So we need to reject the underlying liberal principle and allow room for the influence in our lives of things that we don't choose for ourselves, such as our sex, our nationality, our ancestry, our family and so on. It is within these "given" things that we can find our higher nature, including our higher feminine and masculine nature.

It's not part of the higher masculine nature of a man to be aggressive and violent toward women, even in competitive sports. Boys shouldn't be forced to go against their better instincts and roughly tackle girls in football matches, not when they're small children and especially not during the mid-teens when the romantic instinct should be emerging.

28/7/03 As a brief postscript it's worth noting the reaction of one of the girl's opponents after the match this weekend. Sinclair Johansen noted that "You find yourself holding back from bumps and tackles because you don't feel right doing it." What Sinclair is expressing here is just the normal taboo young men feel forbidding physical violence toward girls. Mixed sex football teams will force young men like Sinclair to override his sense of what's right and treat women the same way he would treat other men: roughly.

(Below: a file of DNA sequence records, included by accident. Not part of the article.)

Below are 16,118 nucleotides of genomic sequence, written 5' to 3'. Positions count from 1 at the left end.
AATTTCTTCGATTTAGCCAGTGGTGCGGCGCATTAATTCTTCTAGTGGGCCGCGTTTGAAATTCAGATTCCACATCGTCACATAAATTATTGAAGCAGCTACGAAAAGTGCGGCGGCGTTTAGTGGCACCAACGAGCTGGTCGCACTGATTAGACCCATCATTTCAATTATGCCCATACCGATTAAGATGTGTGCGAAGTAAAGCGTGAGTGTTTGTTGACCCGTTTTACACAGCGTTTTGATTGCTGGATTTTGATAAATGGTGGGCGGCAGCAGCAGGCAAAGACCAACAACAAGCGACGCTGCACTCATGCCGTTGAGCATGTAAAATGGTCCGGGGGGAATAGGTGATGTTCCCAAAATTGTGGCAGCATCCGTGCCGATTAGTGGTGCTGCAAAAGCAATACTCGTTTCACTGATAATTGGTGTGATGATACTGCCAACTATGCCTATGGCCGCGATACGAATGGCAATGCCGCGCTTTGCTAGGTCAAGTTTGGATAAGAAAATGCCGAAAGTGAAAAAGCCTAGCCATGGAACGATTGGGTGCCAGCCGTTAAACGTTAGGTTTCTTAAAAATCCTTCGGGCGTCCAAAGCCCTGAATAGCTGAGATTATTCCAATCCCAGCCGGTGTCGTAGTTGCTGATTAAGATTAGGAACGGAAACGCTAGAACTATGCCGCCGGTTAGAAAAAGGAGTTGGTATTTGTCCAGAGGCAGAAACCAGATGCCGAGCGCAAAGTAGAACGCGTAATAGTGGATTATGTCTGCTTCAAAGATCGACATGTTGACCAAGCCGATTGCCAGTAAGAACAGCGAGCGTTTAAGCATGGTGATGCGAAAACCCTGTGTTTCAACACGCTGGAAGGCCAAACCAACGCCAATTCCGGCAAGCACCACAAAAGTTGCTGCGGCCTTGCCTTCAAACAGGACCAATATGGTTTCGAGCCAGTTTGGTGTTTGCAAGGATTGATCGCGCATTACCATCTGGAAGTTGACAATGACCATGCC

(First published at Conservative Central 27/07/2003)

Wednesday, September 22, 2004

Starting too young

If teenagers watch raunchy TV shows they're twice as likely to have sex. That, at least, is the finding of a major US study undertaken by the University of California.

A report in the Herald Sun quoted the lead researcher, Rebecca Collins, as saying that,

exposure to sex on TV accelerated a teenager's sexual behaviour. For example, she said, a 12-year-old would act more like a teen aged 14 or 15.

What do we do about this? The obvious answer is to more carefully restrict what is shown on TV. The problem, though, is that this is unlikely to be agreed to in a liberal society. Liberals believe that we are made human by our capacity to decide things through our own will and reason. They believe, therefore, that we should all "decide for ourselves" whether or not to view morally objectionable material.

This explains why Age journalist Terry Lane once wrote a column defending the screening of the film Salo. It's not that he liked the contents of the film - in fact he admits looking away at various times. The reason he gives for defending the film is that,

As an autonomous moral being, I do not concede to others the right to determine what I will watch.

So the situation isn't promising. The Terry Lanes of the world won't even agree to restricting the most shocking of films, like Salo. How then can communities get together to agree on minimum standards for mainstream TV?

The answer is that they can't. The most that liberal society can offer is a ratings system to allow individuals "informed choice". This has failed miserably, though, in protecting children from a heavy exposure to adult sexuality in the mass media.

Tuesday, September 21, 2004

Marriage for two, or three, or four?

Alastair Nicholson is at it again. Up to July of this year he was the chief justice of our Family Court. He held the post despite being a virulently anti-family liberal. (For instance, in 1997 he announced that a 40% divorce rate was not "a matter of great alarm" because it was part of the "natural development of society".)